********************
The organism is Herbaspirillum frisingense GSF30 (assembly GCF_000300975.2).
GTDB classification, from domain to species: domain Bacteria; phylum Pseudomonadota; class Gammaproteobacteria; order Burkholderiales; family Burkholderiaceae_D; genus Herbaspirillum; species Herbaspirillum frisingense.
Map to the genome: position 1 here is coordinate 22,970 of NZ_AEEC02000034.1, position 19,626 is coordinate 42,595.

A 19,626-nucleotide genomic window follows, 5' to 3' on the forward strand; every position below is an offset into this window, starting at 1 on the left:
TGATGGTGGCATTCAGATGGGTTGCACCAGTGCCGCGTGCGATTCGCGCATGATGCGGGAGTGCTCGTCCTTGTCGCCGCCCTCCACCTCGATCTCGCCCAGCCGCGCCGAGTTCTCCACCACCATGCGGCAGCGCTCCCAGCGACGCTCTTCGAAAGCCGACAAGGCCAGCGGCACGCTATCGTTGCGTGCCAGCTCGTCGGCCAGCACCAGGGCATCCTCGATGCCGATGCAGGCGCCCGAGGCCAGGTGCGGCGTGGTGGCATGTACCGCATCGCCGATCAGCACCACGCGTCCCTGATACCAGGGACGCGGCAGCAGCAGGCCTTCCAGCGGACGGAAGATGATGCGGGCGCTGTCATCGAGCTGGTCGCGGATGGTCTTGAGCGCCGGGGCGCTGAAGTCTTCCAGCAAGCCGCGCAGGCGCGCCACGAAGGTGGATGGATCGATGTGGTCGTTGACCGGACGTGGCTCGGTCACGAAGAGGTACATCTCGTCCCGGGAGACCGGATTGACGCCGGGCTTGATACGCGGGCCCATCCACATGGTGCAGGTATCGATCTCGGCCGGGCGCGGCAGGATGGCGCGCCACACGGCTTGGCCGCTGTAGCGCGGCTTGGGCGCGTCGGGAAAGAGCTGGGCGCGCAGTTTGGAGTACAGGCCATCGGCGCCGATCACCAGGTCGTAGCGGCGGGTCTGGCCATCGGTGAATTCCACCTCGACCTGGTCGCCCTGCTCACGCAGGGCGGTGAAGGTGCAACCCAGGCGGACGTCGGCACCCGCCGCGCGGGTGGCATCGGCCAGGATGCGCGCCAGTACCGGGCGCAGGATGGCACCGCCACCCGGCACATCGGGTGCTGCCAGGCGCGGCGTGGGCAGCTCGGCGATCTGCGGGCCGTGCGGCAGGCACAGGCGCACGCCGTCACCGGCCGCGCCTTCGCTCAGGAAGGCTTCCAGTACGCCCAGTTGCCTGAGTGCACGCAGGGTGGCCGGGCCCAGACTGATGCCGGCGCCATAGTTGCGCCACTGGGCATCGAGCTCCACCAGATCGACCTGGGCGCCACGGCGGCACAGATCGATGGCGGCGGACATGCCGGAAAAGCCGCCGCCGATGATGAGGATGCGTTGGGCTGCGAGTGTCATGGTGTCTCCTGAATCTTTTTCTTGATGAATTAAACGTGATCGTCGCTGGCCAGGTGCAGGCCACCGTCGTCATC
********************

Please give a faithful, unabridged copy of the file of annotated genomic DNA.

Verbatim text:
The organism is Herbaspirillum frisingense GSF30 (assembly GCF_000300975.2).
GTDB classification, from domain to species: domain Bacteria; phylum Pseudomonadota; class Gammaproteobacteria; order Burkholderiales; family Burkholderiaceae_D; genus Herbaspirillum; species Herbaspirillum frisingense.
Map to the genome: position 1 here is coordinate 22,970 of NZ_AEEC02000034.1, position 19,626 is coordinate 42,595.

A 19,626-nucleotide genomic window follows, 5' to 3' on the forward strand; every position below is an offset into this window, starting at 1 on the left:
TGATGGTGGCATTCAGATGGGTTGCACCAGTGCCGCGTGCGATTCGCGCATGATGCGGGAGTGCTCGTCCTTGTCGCCGCCCTCCACCTCGATCTCGCCCAGCCGCGCCGAGTTCTCCACCACCATGCGGCAGCGCTCCCAGCGACGCTCTTCGAAAGCCGACAAGGCCAGCGGCACGCTATCGTTGCGTGCCAGCTCGTCGGCCAGCACCAGGGCATCCTCGATGCCGATGCAGGCGCCCGAGGCCAGGTGCGGCGTGGTGGCATGTACCGCATCGCCGATCAGCACCACGCGTCCCTGATACCAGGGACGCGGCAGCAGCAGGCCTTCCAGCGGACGGAAGATGATGCGGGCGCTGTCATCGAGCTGGTCGCGGATGGTCTTGAGCGCCGGGGCGCTGAAGTCTTCCAGCAAGCCGCGCAGGCGCGCCACGAAGGTGGATGGATCGATGTGGTCGTTGACCGGACGTGGCTCGGTCACGAAGAGGTACATCTCGTCCCGGGAGACCGGATTGACGCCGGGCTTGATACGCGGGCCCATCCACATGGTGCAGGTATCGATCTCGGCCGGGCGCGGCAGGATGGCGCGCCACACGGCTTGGCCGCTGTAGCGCGGCTTGGGCGCGTCGGGAAAGAGCTGGGCGCGCAGTTTGGAGTACAGGCCATCGGCGCCGATCACCAGGTCGTAGCGGCGGGTCTGGCCATCGGTGAATTCCACCTCGACCTGGTCGCCCTGCTCACGCAGGGCGGTGAAGGTGCAACCCAGGCGGACGTCGGCACCCGCCGCGCGGGTGGCATCGGCCAGGATGCGCGCCAGTACCGGGCGCAGGATGGCACCGCCACCCGGCACATCGGGTGCTGCCAGGCGCGGCGTGGGCAGCTCGGCGATCTGCGGGCCGTGCGGCAGGCACAGGCGCACGCCGTCACCGGCCGCGCCTTCGCTCAGGAAGGCTTCCAGTACGCCCAGTTGCCTGAGTGCACGCAGGGTGGCCGGGCCCAGACTGATGCCGGCGCCATAGTTGCGCCACTGGGCATCGAGCTCCACCAGATCGACCTGGGCGCCACGGCGGCACAGATCGATGGCGGCGGACATGCCGGAAAAGCCGCCGCCGATGATGAGGATGCGTTGGGCTGCGAGTGTCATGGTGTCTCCTGAATCTTTTTCTTGATGAATTAAACGTGATCGTCGCTGGCCAGGTGCAGGCCACCGTCGTCATC